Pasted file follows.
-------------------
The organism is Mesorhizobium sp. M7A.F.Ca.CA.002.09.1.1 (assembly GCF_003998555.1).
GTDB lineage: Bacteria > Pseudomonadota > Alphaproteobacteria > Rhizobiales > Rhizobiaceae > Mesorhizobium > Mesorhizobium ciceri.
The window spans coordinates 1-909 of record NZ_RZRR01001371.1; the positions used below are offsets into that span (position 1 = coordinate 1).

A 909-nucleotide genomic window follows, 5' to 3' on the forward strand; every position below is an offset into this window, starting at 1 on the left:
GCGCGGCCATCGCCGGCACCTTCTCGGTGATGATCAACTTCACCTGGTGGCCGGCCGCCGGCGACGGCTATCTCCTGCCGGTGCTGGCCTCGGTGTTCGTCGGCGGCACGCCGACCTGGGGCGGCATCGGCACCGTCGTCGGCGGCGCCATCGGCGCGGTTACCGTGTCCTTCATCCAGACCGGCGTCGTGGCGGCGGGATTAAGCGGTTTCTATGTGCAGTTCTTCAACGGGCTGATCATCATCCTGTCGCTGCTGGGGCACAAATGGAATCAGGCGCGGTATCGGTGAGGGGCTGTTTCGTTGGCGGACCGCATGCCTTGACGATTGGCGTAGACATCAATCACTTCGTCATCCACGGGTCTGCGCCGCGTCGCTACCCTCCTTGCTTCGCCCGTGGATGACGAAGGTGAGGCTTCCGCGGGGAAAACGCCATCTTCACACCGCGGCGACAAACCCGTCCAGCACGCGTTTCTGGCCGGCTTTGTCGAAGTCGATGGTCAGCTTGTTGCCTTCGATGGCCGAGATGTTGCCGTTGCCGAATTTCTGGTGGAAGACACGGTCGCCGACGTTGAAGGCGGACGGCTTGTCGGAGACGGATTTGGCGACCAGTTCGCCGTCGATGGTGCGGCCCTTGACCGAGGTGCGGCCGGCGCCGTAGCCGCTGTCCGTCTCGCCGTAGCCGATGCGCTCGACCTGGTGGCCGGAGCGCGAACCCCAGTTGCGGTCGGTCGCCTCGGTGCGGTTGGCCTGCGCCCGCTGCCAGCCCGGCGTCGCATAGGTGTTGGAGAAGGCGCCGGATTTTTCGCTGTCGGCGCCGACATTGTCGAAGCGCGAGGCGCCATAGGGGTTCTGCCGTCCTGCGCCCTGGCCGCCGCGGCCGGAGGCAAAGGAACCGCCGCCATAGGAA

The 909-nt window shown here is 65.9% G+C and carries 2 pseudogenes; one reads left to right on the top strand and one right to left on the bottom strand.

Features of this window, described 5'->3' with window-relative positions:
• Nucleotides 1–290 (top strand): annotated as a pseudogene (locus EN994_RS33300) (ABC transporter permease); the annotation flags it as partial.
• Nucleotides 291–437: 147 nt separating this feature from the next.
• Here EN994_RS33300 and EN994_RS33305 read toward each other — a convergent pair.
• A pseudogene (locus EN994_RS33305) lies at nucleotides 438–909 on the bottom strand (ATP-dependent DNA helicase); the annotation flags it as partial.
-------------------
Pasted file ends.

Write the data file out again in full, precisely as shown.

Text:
The organism is Mesorhizobium sp. M7A.F.Ca.CA.002.09.1.1 (assembly GCF_003998555.1).
GTDB lineage: Bacteria > Pseudomonadota > Alphaproteobacteria > Rhizobiales > Rhizobiaceae > Mesorhizobium > Mesorhizobium ciceri.
The window spans coordinates 1-909 of record NZ_RZRR01001371.1; the positions used below are offsets into that span (position 1 = coordinate 1).

A 909-nucleotide genomic window follows, 5' to 3' on the forward strand; every position below is an offset into this window, starting at 1 on the left:
GCGCGGCCATCGCCGGCACCTTCTCGGTGATGATCAACTTCACCTGGTGGCCGGCCGCCGGCGACGGCTATCTCCTGCCGGTGCTGGCCTCGGTGTTCGTCGGCGGCACGCCGACCTGGGGCGGCATCGGCACCGTCGTCGGCGGCGCCATCGGCGCGGTTACCGTGTCCTTCATCCAGACCGGCGTCGTGGCGGCGGGATTAAGCGGTTTCTATGTGCAGTTCTTCAACGGGCTGATCATCATCCTGTCGCTGCTGGGGCACAAATGGAATCAGGCGCGGTATCGGTGAGGGGCTGTTTCGTTGGCGGACCGCATGCCTTGACGATTGGCGTAGACATCAATCACTTCGTCATCCACGGGTCTGCGCCGCGTCGCTACCCTCCTTGCTTCGCCCGTGGATGACGAAGGTGAGGCTTCCGCGGGGAAAACGCCATCTTCACACCGCGGCGACAAACCCGTCCAGCACGCGTTTCTGGCCGGCTTTGTCGAAGTCGATGGTCAGCTTGTTGCCTTCGATGGCCGAGATGTTGCCGTTGCCGAATTTCTGGTGGAAGACACGGTCGCCGACGTTGAAGGCGGACGGCTTGTCGGAGACGGATTTGGCGACCAGTTCGCCGTCGATGGTGCGGCCCTTGACCGAGGTGCGGCCGGCGCCGTAGCCGCTGTCCGTCTCGCCGTAGCCGATGCGCTCGACCTGGTGGCCGGAGCGCGAACCCCAGTTGCGGTCGGTCGCCTCGGTGCGGTTGGCCTGCGCCCGCTGCCAGCCCGGCGTCGCATAGGTGTTGGAGAAGGCGCCGGATTTTTCGCTGTCGGCGCCGACATTGTCGAAGCGCGAGGCGCCATAGGGGTTCTGCCGTCCTGCGCCCTGGCCGCCGCGGCCGGAGGCAAAGGAACCGCCGCCATAGGAA

The 909-nt window shown here is 65.9% G+C and carries 2 pseudogenes; one reads left to right on the top strand and one right to left on the bottom strand.

Features of this window, described 5'->3' with window-relative positions:
• Nucleotides 1–290 (top strand): annotated as a pseudogene (locus EN994_RS33300) (ABC transporter permease); the annotation flags it as partial.
• Nucleotides 291–437: 147 nt separating this feature from the next.
• Here EN994_RS33300 and EN994_RS33305 read toward each other — a convergent pair.
• A pseudogene (locus EN994_RS33305) lies at nucleotides 438–909 on the bottom strand (ATP-dependent DNA helicase); the annotation flags it as partial.